This activity engages learners in examining data pertaining to the disappearing glaciers in Glacier National Park. After calculating percentage change of the number of glaciers from 1850 (150) to 1968 (50) and 2009 (26), students move on to the main glacier-monitoring content of the module--area vs. time data for the Grinnell Glacier, one of 26 glaciers that remain in the park. Using a second-order polynomial (quadratic function) fitted to the data, they extrapolate to estimate when there will be no Grinnell Glacier remaining (illustrating the relevance of the question mark in the title of the module).

This video is one of a series of videos produced by the Switch Energy project. It presents the pros and cons of wind power, such as where to build, affordability, efficiency, transmission.

This is a short NASA video on the water cycle. The video shows the importance of the water cycle to nearly every natural process on Earth and illustrates how tightly coupled the water cycle is to climate.

This set of activities is about carbon sources, sinks, and fluxes among them - both with and without anthropogenic components.

In this hands-on engineering activity, students build a tabletop wind turbine. Students get acquainted with the basics of wind energy and power production by fabricating and testing various blade designs for table-top windmills, constructed from one-inch PVC pipe and balsa wood (or recycled materials). The activity includes lots of good media and Web resources supporting the science content.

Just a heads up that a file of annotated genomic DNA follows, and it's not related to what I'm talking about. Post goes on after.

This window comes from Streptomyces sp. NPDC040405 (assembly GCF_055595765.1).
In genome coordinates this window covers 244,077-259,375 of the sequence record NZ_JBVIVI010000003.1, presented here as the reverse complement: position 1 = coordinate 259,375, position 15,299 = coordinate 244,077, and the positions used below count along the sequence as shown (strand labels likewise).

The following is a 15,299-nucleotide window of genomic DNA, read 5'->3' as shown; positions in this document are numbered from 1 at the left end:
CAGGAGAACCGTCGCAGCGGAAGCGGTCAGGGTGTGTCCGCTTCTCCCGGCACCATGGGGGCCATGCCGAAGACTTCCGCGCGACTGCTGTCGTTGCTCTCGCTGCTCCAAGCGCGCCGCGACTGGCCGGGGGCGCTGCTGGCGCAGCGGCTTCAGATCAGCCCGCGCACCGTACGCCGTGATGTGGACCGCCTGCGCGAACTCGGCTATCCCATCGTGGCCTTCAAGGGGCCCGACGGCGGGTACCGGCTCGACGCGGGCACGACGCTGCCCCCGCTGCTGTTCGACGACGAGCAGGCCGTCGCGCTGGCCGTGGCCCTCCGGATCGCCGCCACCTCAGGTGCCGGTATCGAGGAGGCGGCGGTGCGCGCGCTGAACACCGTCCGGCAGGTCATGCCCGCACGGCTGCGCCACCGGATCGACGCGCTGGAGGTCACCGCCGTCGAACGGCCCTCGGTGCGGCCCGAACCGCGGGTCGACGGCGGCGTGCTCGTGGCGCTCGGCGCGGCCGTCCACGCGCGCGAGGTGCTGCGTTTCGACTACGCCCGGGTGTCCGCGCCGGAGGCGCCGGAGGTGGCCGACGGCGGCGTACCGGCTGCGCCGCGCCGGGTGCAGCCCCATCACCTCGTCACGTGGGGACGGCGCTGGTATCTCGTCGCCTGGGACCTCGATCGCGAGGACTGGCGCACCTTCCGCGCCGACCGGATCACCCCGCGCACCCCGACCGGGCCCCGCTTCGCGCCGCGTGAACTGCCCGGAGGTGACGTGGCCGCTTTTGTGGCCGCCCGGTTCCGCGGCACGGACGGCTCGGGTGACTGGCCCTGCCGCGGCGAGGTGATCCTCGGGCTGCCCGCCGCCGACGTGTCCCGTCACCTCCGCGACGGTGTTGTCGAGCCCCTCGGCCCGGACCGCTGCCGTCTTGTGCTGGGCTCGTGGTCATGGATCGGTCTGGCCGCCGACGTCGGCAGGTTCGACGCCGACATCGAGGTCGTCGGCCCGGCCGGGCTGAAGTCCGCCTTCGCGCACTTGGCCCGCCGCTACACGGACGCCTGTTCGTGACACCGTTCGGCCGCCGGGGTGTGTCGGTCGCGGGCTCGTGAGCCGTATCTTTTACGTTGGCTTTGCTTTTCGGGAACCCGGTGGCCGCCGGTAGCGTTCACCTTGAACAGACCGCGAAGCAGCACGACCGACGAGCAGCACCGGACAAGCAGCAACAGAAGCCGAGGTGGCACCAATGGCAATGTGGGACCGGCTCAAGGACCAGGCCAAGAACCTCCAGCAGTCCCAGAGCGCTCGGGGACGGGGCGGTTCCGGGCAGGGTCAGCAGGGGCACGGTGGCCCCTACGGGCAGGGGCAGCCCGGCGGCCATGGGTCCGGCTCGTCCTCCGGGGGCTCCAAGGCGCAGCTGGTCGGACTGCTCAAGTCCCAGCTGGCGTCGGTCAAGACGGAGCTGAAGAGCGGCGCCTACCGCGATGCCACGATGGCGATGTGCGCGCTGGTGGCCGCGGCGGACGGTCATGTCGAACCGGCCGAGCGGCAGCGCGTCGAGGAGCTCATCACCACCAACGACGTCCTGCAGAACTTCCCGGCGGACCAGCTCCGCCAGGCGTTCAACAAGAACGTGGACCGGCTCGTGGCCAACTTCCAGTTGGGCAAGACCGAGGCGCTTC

This resource consists of an interactive table with a comprehensive list of 29 Greenhouse Gases, their molecular structures, a chart showing a time series of their atmospheric concentrations (at several sampling sites), their global warming potential (GWP) and their atmospheric lifetimes. References are given to the data sets that range from the mid-1990s to 2008.

Bell Telephone Science Hour produced this video in 1958, explaining how the production of CO2 from factories and automobiles is causing the atmosphere to warm, melting the polar ice caps, and causing the sea level to rise.

This video highlights specific climate change-related phenomena that are threatening the flora and fauna of Yellowstone National Park.

In this video, scientist Dr. Susan Prichard discusses the impact of pine bark beetles on western forests, including information on how climate change, specifically rising temperatures, is exacerbating the problem.

Two simple experiments/demonstrations show the role of plants in mitigating the acidification caused when CO2 is dissolved in water.